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Louisiana Overcomes Change Resistance for Cloud Journey

Mitch Wagner

LAS VEGAS -- VMworld 2017 -- Louisiana is world-renowned for its wonderful culture. But the state's technology office has to overcome a different kind of culture to get to the cloud.

As the state Office of Technology Services migrates on-premises legacy apps to the cloud, it faces resistance to changing how things are done.

"The state is entrenched in the way things are," Michael Allison, chief technology officer for the Louisiana Office of Technology Services, told Enterprise Cloud News in an interview. "It's slow to adapt culturally, slow to adapt to new technologies." Existing solutions are proven and have been around a long time, but aren't necessarily the best way to do things today. Internal clients need to be persuaded to take risks.

Fortunately, the Office of Technology Services has strong champions in the Department of Health and Center for Medicaid and Medicare Services, who embrace change, Allison says.

The Office of Technology Services serves about three quarters of state workers, about 45,000 total. These include the departments of Children and Family Services, Department of Health, Labor, and taxes.

The office is working with Amazon Web Services on migrating applications to the cloud, and participated in early testing of VMware Cloud for AWS, announced this week. The state is working on a strategy for moving aggressively to the cloud once the VMware-AWS service is in general availability. (See VMware Launches Amazon Cloud Support.)

New Orleans, Louisiana, street scenes. By Nowhereman86 (Own work) [CC BY-SA 3.0], via Wikimedia Commons
New Orleans, Louisiana, street scenes. By Nowhereman86 (Own work) [CC BY-SA 3.0], via Wikimedia Commons

The state traditionally used the cloud for small applications, and is developing a security strategy to allow for a more aggressive cloud adoption, Allison says. It's partnering with Palo Alto Networks and AWS to create a security baseline for public cloud.

Once the state has developed appropriate policies, it will use cloud resources to put applications "where they need to be," either on-premises or on AWS, Allison said. Even an application that's primarily based on-premises would be able to burst to the cloud based on demand. For example, group benefits programs, which are needed most intensely for a couple of months every year, would burst to the cloud during periods of peak demand.

The technology office is just a couple of years old; previously every department had its own IT. The office is working on an overall IT plan for the entire state. "We inherited a lot of technology debt," Allison said. "We probably own one of everything that's ever been purchased by the state. Our technology debt in some cases is 40 years old."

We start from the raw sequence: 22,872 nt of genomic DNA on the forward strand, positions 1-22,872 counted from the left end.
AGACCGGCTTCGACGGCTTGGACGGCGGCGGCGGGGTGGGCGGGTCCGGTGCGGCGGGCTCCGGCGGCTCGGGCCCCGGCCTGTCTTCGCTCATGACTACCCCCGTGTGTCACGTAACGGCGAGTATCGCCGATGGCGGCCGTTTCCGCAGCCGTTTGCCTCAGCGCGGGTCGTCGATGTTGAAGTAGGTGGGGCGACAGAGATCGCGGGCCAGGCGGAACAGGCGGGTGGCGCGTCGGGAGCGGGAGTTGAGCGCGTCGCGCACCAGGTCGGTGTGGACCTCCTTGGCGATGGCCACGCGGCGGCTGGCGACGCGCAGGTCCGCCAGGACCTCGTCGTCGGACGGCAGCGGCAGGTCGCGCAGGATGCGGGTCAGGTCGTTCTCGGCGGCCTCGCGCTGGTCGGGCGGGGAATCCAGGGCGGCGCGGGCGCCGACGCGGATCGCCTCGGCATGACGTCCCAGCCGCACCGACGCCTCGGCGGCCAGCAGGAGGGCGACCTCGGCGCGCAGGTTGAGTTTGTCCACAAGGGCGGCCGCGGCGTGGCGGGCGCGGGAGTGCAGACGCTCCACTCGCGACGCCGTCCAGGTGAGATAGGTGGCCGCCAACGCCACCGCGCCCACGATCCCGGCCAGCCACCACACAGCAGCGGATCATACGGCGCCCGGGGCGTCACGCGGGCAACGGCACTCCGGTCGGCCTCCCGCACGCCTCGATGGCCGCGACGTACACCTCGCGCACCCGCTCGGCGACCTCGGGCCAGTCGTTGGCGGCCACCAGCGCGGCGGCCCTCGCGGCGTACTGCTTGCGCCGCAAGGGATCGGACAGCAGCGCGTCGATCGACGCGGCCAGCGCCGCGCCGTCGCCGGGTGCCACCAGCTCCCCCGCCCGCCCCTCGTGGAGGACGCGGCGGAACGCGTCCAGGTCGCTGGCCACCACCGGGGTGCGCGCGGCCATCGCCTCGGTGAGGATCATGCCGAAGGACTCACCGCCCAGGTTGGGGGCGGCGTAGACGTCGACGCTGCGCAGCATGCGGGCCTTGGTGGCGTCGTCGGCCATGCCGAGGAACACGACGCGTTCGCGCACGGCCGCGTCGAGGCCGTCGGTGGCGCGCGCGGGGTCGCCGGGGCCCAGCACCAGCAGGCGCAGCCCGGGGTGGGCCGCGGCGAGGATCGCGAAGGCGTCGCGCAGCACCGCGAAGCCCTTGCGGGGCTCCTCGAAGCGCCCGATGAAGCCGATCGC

The state is implementing NSX as part of its IT strategy. It's using hyperconverged storage from both Dell and Nutanix, but finds it can't use hyperconvergence with traditional networking architecture. Microsegmentation through NSX allows the state to provide increased security, and simplify the network, Allison said.

Organizational culture as well as technology were challenges to overcome. Resistance to change was a problem both inside and outside of IT. IT was previously siloed into network, compute, storage and security; implementing hyperconverged architecture required those teams to work together.

And employees sometimes resisted the need to learn new skills. Some 30% of state employees are eligible for retirement today -- they could walk out the door at any time. And it's tough to recruit new employees. "There's a stigma about working for state government," Allison says. "People think of COBOL and mainframes." Also, the state finds it difficult to compete with the private sector for pay.

Existing employees don't see the need to learn vRealize automation, Puppet, Ansible, chef and other skills needed for cloud. One employee said, "'Why do I need to learn that -- I retire in nine years.' It blew my mind that someone would not want to expand their skills because they retire in a decade's time," Allison said.

Allison and I spoke in Las Vegas Wednesday, as Tropical Storm Harvey blasted the western provinces of the state, bordering the storm's center in Texas. Emergency response systems and evacuations had been activated in 15 parishes. Allison's office is coordinating responses with the federal government and local authorities.

"We thought we were going to have to fly back," Allison said of himself and his colleagues in Las Vegas attending VMworld. "But they told us to stay and fulfill our duties here." They were "sheltering in place," Allison said with a grim smile, borrowing a phrase from emergency services jargon.

Areas of Louisiana are prone to flooding and heavy storms, and the state IT is learning to help cope, integrating geographical information systems with social media to get word out and hear from residents in need of assistance. Allison noted that when he himself was trapped by flooding in a storm in a previous year, he was able to get the word out on Facebook and by dropping a pin on an online mapping service to show where he was located.

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— Mitch Wagner Follow me on Twitter Visit my LinkedIn profile Visit my blog Friend me on Facebook Editor, Enterprise Cloud News

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